If you’ll be bringing home a new baby soon, it’s time to start getting your pet ready for it.
If you’re pregnant, there’s a good chance your dog or cat already knows something’s changed. Waiting until your baby is ready to come home is far too late to start the introductions, though.
Everyone’s life will change with a new child in the home–yours and your pet’s. It’s easy to focus on taking care of the human lives in the house, but remember to keep your pet’s in mind too. They’re just as affected by your baby’s arrival as you are, so get them ready for the big day ahead of time.
1. Brush Up on Basics
If you have a dog, make sure they’re comfortable with training basics like sit, stay and “drop it.” With the new smells and sounds a baby brings, your dog will be excited, anxious or even scared. Make sure they’re able to stay in control, even in stressful situations.
If you have a hard time training your dog, consider enrolling in obedience classes, even if they’re adults. It’s never too soon to start going back over the basics. In fact, the earlier you incorporate training time during your pregnancy, the better.
2. Introduce “Baby Things”
It might feel odd, but now’s the time to start introducing your pet to things like nursery items, sounds and toys. Your pet’s world is about to change, but you can lessen the blow by getting them used to it early on.
As you start setting up the nursery, slowly allow your pet to explore the area under close watch. Let them sniff around, but make sure they keep their distance. Your cat should never be able to jump into the crib. Your dog should always keep all feet on the floor and excitement levels low. Make sure they know to respect the nursery.
Some expecting parents also introduce baby noises to their animals in advance. Playing a recording of a baby crying can be a great way to desensitize your pet, for example. Teach them that those noises are nothing to fear or get excited about.
Other items, like toys or bottles, should be introduced to your pet. Most importantly, teach them not to play with or lick any baby items. Start leaving rattles or dolls on the floor, for instance, and train your pet to leave them alone. Adding this to their basic training can work wonders down the road.
3. Create a Pet-Only Space
Your pet has feelings, too, and some of them might include fear or anxiety once the baby arrives. Your cat or dog is used to being able to roam or sleep wherever they want. Once that changes, they need to have their own space to retreat from all the chaos.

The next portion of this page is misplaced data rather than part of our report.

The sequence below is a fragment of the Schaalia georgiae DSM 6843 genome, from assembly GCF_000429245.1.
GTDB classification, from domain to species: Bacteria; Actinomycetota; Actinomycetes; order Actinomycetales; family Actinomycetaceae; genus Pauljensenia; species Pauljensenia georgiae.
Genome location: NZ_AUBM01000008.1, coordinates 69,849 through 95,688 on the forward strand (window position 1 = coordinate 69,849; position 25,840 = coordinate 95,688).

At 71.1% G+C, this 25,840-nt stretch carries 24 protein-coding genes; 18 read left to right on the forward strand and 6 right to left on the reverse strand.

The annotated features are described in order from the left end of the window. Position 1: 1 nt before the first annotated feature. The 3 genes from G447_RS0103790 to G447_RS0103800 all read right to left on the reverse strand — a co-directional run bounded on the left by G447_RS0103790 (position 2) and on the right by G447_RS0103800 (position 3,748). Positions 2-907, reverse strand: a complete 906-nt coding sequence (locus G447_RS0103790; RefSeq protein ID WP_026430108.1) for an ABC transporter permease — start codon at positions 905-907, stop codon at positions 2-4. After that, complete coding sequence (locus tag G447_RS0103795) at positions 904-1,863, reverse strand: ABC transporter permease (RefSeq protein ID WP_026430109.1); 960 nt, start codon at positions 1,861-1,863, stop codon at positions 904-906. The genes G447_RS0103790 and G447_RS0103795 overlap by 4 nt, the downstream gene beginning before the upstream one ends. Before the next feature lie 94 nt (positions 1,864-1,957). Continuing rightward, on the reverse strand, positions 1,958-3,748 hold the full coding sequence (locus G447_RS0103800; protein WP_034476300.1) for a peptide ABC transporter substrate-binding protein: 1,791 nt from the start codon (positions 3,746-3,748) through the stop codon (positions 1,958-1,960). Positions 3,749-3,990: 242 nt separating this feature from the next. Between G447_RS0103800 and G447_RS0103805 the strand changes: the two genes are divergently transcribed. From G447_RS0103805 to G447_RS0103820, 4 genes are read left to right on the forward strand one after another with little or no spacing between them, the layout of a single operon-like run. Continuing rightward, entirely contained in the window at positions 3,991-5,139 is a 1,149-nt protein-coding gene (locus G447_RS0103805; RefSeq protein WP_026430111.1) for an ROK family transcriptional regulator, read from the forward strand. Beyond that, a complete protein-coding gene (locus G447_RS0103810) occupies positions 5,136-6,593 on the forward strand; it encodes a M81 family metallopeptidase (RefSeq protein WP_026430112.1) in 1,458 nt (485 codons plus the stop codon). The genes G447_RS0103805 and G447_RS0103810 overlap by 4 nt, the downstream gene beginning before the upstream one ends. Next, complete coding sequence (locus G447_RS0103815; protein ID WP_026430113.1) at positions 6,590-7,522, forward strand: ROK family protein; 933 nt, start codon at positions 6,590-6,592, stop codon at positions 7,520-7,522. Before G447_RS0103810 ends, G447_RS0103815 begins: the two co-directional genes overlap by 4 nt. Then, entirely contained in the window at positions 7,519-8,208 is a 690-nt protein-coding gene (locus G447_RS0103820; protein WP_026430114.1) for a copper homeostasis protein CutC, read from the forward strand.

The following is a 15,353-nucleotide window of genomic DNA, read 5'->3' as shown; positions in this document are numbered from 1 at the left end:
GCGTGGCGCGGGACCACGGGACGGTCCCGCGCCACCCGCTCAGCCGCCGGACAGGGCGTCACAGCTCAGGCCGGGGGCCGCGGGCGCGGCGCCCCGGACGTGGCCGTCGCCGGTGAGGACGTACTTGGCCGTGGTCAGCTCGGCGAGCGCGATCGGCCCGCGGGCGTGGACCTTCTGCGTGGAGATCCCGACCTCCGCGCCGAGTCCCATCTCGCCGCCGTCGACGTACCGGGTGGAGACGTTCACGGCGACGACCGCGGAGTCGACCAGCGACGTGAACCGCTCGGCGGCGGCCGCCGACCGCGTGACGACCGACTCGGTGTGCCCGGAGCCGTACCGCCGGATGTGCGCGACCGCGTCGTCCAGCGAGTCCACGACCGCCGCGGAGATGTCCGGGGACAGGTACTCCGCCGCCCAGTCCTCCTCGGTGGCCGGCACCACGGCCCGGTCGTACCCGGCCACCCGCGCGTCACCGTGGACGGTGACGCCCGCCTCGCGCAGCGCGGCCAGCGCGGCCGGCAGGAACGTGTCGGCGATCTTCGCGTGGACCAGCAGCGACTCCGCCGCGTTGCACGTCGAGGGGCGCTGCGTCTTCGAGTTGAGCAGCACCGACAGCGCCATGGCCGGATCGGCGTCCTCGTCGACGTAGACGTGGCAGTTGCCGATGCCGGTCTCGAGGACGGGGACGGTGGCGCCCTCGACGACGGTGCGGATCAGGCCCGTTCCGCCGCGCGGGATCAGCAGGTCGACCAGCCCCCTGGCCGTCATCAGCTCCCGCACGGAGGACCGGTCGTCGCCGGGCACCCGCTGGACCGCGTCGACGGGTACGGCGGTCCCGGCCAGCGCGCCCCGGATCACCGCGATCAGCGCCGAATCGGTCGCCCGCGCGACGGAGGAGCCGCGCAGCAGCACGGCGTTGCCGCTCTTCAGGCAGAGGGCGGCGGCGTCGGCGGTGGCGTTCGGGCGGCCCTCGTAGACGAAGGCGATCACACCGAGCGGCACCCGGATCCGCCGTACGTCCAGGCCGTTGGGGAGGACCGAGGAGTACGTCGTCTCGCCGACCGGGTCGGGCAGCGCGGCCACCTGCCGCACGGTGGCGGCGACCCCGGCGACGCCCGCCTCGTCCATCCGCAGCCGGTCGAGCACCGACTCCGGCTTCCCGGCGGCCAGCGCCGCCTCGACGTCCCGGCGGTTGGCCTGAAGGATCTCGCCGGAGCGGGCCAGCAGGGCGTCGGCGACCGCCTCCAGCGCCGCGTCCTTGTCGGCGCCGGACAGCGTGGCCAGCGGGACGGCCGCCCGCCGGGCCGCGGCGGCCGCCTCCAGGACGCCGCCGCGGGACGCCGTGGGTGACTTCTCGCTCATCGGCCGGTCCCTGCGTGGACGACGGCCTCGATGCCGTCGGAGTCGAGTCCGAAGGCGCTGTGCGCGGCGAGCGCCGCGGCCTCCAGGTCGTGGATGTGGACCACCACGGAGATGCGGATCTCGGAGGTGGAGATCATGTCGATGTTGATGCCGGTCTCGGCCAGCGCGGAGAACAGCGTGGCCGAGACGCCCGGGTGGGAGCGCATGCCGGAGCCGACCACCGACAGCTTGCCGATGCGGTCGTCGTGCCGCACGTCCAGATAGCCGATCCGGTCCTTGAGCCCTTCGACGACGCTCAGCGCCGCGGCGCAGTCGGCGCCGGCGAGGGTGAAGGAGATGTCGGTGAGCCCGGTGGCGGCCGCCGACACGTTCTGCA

Set up a corner for dogs with their crate, toys and bed. For cats, consider placing a climbing tower in a room your baby won’t spend much time in. By keeping these spaces separate and comfortable for your pet, they’ll always have a place to relax when the sounds and smells become a bit too much.
4. Change Routines
Your pet’s routine is about to change just as much as yours is. Instead of turning their world upside down when your baby comes home, ease them into it. Decide when their feeding time will be, and transition over to that schedule. Consider when walks or playtime will be after delivery.
Sleeping arrangements might also change. If so, get your pet used to their new beds or rooms well in advance. If they’re used to sleeping with you and no longer will be, slowly ease them into the new routine. Start in small doses by leaving your pet in their new space for short spans of time at first and slowly increasing.
Who look more surprised in this video — the babies or the cats?:
5. Set Boundaries
While you don’t want to exclude your pet once the baby comes, you do need to set clear boundaries. Use baby gates or screen doors instead of closing doors off completely. Doing so will keep your pet at a safe distance while allowing them to still feel included.
Start incorporating these boundaries as early as possible. Use lots of praise and treats during this time so your pet associates the distance with positive experiences.
Also consider installing a net above your baby’s crib if you have a cat. Over time, though, most of these boundaries should be able to come down once your pet is calm, confident and used to the new life you’ve brought home.
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